Commission tackles Nunavik’s woeful water system

After public hearings earlier this year, Quebec’s water management commission has poured out a bucket-load of recommendations aimed at improving water management in Nunavik.


MONTREAL — Quebec’s water management commission, the BAPE or Bureau d’audiences publiques sur l’environnement, has finally spoken, and although its report tabled last week in Quebec City still hasn’t reached Kuujjuaq, when it does, Nunavik’s regional and local authorities are likely to be very happy indeed.

That’s because the BAPE report shows its commissioners actually listened to what people from Nunavik had to say.

Cree and Inuit had both condemned the BAPE commission for marginalizing the Kativik Environmental Advisory Committee, the body set up by the James Bay and Northern Quebec Agreement.

But unlike the Cree, Inuit still used the opportunity to tell Quebec about how bad Nunavik’s water management systems are these days.

At hearings held last year in Nunavik and Montreal, they gave BAPE commissioners an earful on the use and protection of water resources.

Residents of Kuujjuaq and Kuujjuaraapik, along with representatives from the Kativik Regional Government and the Makivik Corporation didn’t spare any details when describing the region’s polluted drinking water, unsavory waste dumping practices and hundreds of potentially contaminated mineral exploration and outfitting sites.

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The land of boiled water

BAPE commissioners learned that Nunavimmiut are often told to boil their drinking water thanks to the current — and inadequate — monitoring and regulation program.

The commissioners heard how Nunavik’s waste water management isn’t much more efficient, with several communities, including Kuujjuaq, population 2000, still trucking and discharging raw sewage at a site outside of town.

In Kuujjuaraapik, residents described how the riverside location of their pumping station puts water quality at risk, since there’s often salt seeping into the water supply.

Meanwhile, Cree in the neighbouring community of Whapmagoostui are much more fortunate, due to their American-built aqueduct and sewer system, similar to the one in Iqaluit.

Regional officials said there are few resources for the clean-up and inspection of old mineral exploration sites, and only limited control over the continuing stresses on Nunavik’s water resources from mining and outfitting activities.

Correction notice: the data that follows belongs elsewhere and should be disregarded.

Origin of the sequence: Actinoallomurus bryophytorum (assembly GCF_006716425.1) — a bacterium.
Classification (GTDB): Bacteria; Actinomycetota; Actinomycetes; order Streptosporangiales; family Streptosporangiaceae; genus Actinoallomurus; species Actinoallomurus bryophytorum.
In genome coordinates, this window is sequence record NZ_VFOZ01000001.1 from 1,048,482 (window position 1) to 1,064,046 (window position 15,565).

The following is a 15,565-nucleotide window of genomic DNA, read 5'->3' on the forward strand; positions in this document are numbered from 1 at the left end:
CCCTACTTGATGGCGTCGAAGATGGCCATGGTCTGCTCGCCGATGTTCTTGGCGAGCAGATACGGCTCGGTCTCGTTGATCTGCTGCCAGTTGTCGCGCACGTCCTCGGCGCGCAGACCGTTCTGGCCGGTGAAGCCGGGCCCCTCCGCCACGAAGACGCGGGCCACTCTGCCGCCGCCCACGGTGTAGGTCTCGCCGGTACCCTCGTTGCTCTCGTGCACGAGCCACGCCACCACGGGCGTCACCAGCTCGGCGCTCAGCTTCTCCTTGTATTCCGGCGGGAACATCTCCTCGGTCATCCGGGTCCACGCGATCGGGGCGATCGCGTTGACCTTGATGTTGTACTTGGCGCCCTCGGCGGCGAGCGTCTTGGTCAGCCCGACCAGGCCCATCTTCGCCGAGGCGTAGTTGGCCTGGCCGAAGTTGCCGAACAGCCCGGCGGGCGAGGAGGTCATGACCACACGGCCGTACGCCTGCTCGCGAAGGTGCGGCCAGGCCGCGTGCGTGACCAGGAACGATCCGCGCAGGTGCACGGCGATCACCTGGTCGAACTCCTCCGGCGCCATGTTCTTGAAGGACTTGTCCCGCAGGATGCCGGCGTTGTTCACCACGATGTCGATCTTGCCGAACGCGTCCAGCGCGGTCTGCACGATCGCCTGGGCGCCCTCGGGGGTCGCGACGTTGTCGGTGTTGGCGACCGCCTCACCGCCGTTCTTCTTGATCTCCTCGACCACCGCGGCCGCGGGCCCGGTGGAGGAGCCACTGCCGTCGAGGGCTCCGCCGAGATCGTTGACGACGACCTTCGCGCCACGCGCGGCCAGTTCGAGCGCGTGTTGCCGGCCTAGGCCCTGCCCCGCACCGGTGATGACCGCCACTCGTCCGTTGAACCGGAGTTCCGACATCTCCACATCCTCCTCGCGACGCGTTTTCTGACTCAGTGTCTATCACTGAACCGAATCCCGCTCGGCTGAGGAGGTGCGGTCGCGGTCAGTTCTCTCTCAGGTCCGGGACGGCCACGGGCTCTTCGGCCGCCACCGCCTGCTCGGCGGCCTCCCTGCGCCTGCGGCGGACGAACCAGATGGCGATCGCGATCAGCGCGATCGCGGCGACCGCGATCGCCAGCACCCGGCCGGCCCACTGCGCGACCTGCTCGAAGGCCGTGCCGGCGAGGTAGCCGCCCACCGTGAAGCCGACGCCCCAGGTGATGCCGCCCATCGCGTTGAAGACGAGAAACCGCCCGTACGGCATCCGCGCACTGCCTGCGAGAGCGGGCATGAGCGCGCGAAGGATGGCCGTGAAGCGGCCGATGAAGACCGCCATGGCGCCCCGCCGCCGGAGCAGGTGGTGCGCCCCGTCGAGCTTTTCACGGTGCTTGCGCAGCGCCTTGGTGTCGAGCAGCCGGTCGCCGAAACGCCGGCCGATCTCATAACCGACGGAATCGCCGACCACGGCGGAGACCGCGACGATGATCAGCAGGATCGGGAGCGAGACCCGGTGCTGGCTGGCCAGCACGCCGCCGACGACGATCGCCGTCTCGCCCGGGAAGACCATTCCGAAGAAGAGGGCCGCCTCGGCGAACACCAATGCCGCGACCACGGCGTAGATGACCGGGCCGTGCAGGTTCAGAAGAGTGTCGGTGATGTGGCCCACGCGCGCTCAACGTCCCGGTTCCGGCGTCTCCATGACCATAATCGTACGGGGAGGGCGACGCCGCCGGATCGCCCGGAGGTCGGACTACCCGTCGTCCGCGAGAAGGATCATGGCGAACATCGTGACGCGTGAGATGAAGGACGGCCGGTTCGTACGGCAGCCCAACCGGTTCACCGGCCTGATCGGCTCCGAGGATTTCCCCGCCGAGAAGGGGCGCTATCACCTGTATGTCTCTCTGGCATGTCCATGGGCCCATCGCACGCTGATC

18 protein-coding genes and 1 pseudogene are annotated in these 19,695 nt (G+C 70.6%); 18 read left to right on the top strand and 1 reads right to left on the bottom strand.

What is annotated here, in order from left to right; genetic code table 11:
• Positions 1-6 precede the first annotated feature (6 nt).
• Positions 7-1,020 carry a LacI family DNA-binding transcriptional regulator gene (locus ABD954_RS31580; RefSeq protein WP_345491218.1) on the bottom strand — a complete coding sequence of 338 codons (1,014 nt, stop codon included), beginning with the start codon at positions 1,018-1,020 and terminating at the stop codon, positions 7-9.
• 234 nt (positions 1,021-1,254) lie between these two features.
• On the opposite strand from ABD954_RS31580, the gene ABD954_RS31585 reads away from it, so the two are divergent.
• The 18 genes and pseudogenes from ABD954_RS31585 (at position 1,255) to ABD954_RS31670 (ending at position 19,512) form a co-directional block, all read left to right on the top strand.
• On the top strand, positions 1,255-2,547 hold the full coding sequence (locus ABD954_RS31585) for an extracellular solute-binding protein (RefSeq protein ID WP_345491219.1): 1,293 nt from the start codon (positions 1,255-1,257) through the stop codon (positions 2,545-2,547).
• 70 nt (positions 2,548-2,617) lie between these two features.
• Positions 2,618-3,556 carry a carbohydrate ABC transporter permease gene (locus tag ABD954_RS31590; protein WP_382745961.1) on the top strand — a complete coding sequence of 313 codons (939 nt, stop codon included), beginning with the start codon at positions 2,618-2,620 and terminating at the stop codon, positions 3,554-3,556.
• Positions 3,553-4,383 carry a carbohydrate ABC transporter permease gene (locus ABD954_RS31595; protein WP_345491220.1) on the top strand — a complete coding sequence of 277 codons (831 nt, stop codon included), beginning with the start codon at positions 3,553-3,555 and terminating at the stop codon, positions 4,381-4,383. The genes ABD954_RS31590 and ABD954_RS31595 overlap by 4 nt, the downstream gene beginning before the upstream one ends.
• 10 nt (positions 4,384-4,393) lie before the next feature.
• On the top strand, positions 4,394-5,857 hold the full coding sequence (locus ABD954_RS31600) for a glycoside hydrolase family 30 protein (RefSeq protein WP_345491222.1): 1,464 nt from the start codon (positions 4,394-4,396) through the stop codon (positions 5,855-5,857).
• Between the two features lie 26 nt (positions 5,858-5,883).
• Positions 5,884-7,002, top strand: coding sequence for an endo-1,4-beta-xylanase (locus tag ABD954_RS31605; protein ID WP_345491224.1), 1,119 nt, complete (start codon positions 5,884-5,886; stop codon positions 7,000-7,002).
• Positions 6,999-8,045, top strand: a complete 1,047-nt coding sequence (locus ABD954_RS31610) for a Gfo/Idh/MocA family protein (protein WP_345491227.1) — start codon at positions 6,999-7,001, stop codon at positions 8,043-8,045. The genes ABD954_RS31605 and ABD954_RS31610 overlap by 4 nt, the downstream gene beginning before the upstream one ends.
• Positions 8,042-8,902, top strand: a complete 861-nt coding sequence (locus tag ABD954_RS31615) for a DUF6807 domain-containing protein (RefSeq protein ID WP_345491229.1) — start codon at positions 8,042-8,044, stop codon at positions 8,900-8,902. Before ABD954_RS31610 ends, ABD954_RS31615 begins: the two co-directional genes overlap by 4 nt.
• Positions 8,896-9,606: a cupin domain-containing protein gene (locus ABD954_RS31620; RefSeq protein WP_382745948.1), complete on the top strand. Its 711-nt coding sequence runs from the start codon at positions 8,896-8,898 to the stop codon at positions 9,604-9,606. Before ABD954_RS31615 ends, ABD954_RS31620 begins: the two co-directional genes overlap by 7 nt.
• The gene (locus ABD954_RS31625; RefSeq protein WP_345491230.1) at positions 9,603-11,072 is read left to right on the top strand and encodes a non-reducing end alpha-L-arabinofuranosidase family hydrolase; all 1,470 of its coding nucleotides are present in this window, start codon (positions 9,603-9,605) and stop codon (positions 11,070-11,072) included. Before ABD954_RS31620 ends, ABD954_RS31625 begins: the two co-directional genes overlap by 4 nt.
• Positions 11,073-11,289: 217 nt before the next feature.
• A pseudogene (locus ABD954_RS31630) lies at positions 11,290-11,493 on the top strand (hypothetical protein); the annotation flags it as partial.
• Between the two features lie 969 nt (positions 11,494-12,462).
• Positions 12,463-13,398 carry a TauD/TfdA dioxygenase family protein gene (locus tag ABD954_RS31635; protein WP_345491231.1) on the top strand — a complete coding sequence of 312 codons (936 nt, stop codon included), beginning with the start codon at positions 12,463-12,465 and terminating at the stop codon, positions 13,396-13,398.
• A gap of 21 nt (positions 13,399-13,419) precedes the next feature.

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They also complained about the large amounts of money that municipalities must pay to Hydro-Québec to heat water pipes that are at risk of freezing in the winter.

In its lengthy report, the BAPE makes several recommendations that, if implemented, should go a long way towards improving the situation in Nunavik.

The report says:

* Nunavik’s “unsatisfactory” waste water disposal system should be exchanged for one that’s “efficient and well-adapted to the milieu,” and a study should look at the economic and technical feasibility of utilidors and other water systems;

* Quebec needs to create a protection plan to prevent the contamination of water resources in Nunavik;

* Quebec should consult with Nunavimmiut to see which rivers can be considered “heritage” rivers requiring special protection;

* Quebec needs to make an inventory of mining and outfitting sites;

* Mining companies and outfitters should make a statement to the KRG on their intended water use, while Quebec’s environment department should conduct impact studies, so there is “continual and rigorous control” to prevent contamination — “the principle of the polluter pays should apply.”

* Quebec should consider giving responsibility for recommending land and water use permits to the KRG;

* Quebec and the KRG should mount an information campaign to inform the public and local municipal workers about keeping reservoirs and equipment clean and safe;

* Regulations need to be changed to permit more efficient testing, such as the use of the Colilert system;

* A task force of municipal, provincial and federal officials should decide who’s responsible for the state of water in Kuujjuaraapik, solve the problem of salt water infiltration into its water supply, and look at the possibility of linking Kuujjuaraapik to Whapmagoostui’s utilidor system;

* There should be an inventory and analysis of ground water resources in Nunavik, and Hydro-Québec should provide information on these resources;

* Hydro-Québec needs to change its rules so that Inuit communities using heating cables to supply water will be charged $7.18 per kilowatt/ hr., instead of the present $58.57 per kilowatt/hr.

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